Welcome to the online home of Healing Stories: Picture Books for the Big and Small Changes in a Child's Life. Here you'll find information about Healing Stories, along with unique resources to support you in using picture books to help children through the challenges they face, from the everyday to major trauma.

Have you ever wished that you could find just the right book for a child? Maybe a child in your life is anticipating a big change, such as having a new brother or sister, starting school for the first time, or moving to a new house. Maybe something difficult and painful has happened, such as a divorce, a serious illness, or a death. Or maybe you just know a child who is fearful at bedtime, or is a fussy eater, or has a bad day occasionally. It may have occurred to you that sharing a story could help the child in your life manage the situation that she or he is going through.

Why a story? A healing story is a comforting experience. As a child, it’s a comfort to know that other kids have gone through what you’re going through - whether it’s something as ordinary as starting school for the first time, or something as traumatic as a natural disaster. It’s a comfort to know that other children have had the feelings you’re having, and that there are ways to solve the problem or to get through the situation. Most of all, it’s a comfort to share this experience by reading with an adult who cares deeply about you. And when you’ve read this healing story with your parent or another caring adult enough, the book itself - and ultimately, the story (in the absence of a physical book) - becomes a comfort. But, as a parent or other concerned adult, how will you find this healing story to share with your child?

Healing Stories puts at your fingertips an annotated listing of more than 500 picture books that was prepared just for this purpose. Each story or nonfiction picture book has been carefully selected by a psychologist who works extensively with children. Each chapter includes summaries of picture books relevant to a specific concern that children may have, empowering you to select the books that best match the child and the situation you’re concerned about. Healing Stories also includes a helpful introduction that discusses ways to use books with children who are experiencing life changes or stress.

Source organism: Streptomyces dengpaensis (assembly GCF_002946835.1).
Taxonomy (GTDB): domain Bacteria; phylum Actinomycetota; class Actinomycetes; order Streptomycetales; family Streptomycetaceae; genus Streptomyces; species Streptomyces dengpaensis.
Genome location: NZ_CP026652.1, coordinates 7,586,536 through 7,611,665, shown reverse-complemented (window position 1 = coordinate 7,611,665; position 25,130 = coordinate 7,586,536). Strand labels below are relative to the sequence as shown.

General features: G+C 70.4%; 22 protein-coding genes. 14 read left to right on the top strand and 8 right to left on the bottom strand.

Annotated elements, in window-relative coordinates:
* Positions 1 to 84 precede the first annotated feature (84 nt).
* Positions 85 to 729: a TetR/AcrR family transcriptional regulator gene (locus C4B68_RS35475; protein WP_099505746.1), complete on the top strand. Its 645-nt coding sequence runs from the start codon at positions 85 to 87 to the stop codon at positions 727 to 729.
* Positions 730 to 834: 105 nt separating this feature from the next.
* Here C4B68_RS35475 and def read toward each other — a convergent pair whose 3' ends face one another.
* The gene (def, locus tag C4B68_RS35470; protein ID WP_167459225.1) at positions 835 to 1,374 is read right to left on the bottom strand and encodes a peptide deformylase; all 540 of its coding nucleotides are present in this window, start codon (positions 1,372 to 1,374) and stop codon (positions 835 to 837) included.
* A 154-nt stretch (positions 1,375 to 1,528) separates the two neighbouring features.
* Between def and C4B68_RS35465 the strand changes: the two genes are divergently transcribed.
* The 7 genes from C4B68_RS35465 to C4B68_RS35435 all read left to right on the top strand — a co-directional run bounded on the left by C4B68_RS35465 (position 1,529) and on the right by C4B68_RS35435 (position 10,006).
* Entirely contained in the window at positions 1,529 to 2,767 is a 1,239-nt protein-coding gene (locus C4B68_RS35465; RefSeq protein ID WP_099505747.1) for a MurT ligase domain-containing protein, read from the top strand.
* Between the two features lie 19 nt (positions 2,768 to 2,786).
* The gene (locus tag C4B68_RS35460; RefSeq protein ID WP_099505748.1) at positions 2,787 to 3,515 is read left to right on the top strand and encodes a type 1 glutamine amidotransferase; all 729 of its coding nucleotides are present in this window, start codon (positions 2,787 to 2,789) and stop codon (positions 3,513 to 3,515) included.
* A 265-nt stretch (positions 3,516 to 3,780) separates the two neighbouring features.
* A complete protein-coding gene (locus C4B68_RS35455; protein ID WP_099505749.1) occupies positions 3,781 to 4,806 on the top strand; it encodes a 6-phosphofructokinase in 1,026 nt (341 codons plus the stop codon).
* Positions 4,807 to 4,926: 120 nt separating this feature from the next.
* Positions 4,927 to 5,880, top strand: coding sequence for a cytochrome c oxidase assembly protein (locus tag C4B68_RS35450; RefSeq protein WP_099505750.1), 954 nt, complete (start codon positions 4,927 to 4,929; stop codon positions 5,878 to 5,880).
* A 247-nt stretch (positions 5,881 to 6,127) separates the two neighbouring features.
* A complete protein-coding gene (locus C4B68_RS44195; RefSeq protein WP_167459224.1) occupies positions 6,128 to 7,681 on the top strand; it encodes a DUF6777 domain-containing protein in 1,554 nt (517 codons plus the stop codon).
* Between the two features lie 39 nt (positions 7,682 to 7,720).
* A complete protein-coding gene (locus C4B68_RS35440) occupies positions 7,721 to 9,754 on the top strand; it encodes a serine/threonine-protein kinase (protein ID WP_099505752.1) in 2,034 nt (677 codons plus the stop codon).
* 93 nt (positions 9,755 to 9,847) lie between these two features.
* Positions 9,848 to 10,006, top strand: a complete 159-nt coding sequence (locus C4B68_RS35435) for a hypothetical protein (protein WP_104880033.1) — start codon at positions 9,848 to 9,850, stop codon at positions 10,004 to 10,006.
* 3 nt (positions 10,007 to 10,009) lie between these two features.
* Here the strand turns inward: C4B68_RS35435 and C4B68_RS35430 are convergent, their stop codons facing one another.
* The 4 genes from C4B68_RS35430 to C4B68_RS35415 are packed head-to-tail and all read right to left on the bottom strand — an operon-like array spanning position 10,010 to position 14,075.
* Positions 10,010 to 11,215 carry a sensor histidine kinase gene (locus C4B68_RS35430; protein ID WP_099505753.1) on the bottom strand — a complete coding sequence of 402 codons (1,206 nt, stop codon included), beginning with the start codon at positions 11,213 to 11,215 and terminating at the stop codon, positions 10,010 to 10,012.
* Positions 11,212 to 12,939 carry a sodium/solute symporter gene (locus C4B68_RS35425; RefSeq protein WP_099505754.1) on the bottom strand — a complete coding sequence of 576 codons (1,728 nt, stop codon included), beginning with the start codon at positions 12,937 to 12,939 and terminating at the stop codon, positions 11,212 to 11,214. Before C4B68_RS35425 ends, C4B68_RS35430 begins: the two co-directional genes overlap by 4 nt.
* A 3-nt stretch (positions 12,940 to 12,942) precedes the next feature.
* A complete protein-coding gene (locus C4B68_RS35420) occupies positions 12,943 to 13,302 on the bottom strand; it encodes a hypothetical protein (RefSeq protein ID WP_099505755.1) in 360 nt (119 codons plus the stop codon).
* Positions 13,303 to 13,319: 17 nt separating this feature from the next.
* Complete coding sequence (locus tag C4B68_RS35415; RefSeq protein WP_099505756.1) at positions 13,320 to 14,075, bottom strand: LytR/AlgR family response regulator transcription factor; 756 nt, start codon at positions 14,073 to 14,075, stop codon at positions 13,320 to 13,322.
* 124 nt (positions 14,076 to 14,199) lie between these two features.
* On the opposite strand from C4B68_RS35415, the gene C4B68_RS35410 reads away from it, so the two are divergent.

Below you'll find reviews of picture books that aren't included in Healing Stories, and can be valuable sources of healing for children.

Monday, September 22, 2014

Always My Grandpa by Linda Scacco

Illustrated by Nicole Wong. 48 p., Magination, 2007. When someone close to a child has Alzheimer's disease, the child may experience disbelief, worry, confusion, anger, and embarrassment. Such is the case for Daniel, who has always enjoyed spending the summers with Grandpa at the shore. On their way to a visit with Grandpa, Daniel's mother explains that he was diagnosed with Alzheimer's disease, and Daniel can't believe that things will be different - and at first, it seems as if they aren't. Grandpa still tells the same stories that Daniel has always loved, and they play catch as they always have. But soon it becomes clear that Grandpa has difficulty keeping track of his belongings, his memories, and his words. During a lucid moment, he tells Daniel that he's sorry this is happening, and even when he behaves in strange or confusing ways, he still loves Daniel. One day, after a walk on the beach during Grandpa's nap, Daniel and Mom return to his house to find a burning pan on the stove. Grandpa doesn't know who they are, which frightens Daniel. But they remind him of who they are, and he seems reassured. Daniel and Mom talk about their feelings, and he's able to verbalize some of his biggest fears: is Grandpa going to die? Are his parents? Mom responds with honesty and caring, and Daniel feels better. But then, when Daniel plays catch with a friend whom Grandpa has known for a long time, Grandpa asks who the friend is - three times during a short period. Embarrassed, Daniel asks his friend to play with him somewhere else, and then gets angry at his friend. His mother explains that Grandpa's behavior can be confusing to others, and she acknowledges Daniel's feelings. They agree to talk with the friend and his mother about Grandpa's diagnosis. For the rest of the summer, some days are better than others. Daniel seems discouraged about the changes in Grandpa - he's truly experienced them now. At the end of the story, Grandpa is coming to live with Daniel and his family. Having said at the beginning of the story that he won't allow Grandpa to forget him and Mom, on the way home, he tells Grandpa the stories that Grandpa has told him. Illustrated in ink and warm-toned watercolors, this story shows kids what Alzheimer's disease is like and offers them empathy and reassurance. Ages 6-10

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About the Author

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Jacqueline Golding, Ph.D. is a psychologist in private practice in Pleasanton, California who works with children, teens, and adults. A graduate of Yale University, Dr. Golding earned her Ph.D. in psychology at the University of California, Los Angeles and completed a post-doctoral fellowship at the Central Contra Costa County Child, Adolescent, and Family Mental Health Service in Concord, California. She holds an appointment as Professor Emeritus at the University of California, San Francisco and has published over 100 articles in scientific and professional journals on topics such as trauma, depression, and cultural issues in mental health. Dr. Golding is represented by the Levine Greenberg Literary Agency.

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